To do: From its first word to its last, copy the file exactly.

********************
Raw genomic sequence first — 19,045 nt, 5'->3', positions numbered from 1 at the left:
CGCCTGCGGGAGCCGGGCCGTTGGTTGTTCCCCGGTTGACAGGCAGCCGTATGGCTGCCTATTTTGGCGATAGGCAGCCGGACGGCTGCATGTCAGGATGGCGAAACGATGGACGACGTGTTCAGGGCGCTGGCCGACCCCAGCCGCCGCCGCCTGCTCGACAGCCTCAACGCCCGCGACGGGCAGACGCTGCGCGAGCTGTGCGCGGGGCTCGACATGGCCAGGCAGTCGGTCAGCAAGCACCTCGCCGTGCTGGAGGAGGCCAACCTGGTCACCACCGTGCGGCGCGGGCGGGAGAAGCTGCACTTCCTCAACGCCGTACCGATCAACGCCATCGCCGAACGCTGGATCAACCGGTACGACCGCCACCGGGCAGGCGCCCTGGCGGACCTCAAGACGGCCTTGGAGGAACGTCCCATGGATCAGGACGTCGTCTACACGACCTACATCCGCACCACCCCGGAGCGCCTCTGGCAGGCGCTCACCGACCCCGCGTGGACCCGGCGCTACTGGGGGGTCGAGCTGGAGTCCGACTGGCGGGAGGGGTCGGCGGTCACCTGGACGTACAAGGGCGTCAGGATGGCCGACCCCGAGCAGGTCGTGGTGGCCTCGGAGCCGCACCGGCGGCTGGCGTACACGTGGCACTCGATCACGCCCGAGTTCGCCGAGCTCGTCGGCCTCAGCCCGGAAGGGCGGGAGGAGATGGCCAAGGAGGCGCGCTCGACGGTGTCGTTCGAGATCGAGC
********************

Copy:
Raw genomic sequence first — 19,045 nt, 5'->3', positions numbered from 1 at the left:
CGCCTGCGGGAGCCGGGCCGTTGGTTGTTCCCCGGTTGACAGGCAGCCGTATGGCTGCCTATTTTGGCGATAGGCAGCCGGACGGCTGCATGTCAGGATGGCGAAACGATGGACGACGTGTTCAGGGCGCTGGCCGACCCCAGCCGCCGCCGCCTGCTCGACAGCCTCAACGCCCGCGACGGGCAGACGCTGCGCGAGCTGTGCGCGGGGCTCGACATGGCCAGGCAGTCGGTCAGCAAGCACCTCGCCGTGCTGGAGGAGGCCAACCTGGTCACCACCGTGCGGCGCGGGCGGGAGAAGCTGCACTTCCTCAACGCCGTACCGATCAACGCCATCGCCGAACGCTGGATCAACCGGTACGACCGCCACCGGGCAGGCGCCCTGGCGGACCTCAAGACGGCCTTGGAGGAACGTCCCATGGATCAGGACGTCGTCTACACGACCTACATCCGCACCACCCCGGAGCGCCTCTGGCAGGCGCTCACCGACCCCGCGTGGACCCGGCGCTACTGGGGGGTCGAGCTGGAGTCCGACTGGCGGGAGGGGTCGGCGGTCACCTGGACGTACAAGGGCGTCAGGATGGCCGACCCCGAGCAGGTCGTGGTGGCCTCGGAGCCGCACCGGCGGCTGGCGTACACGTGGCACTCGATCACGCCCGAGTTCGCCGAGCTCGTCGGCCTCAGCCCGGAAGGGCGGGAGGAGATGGCCAAGGAGGCGCGCTCGACGGTGTCGTTCGAGATCGAGC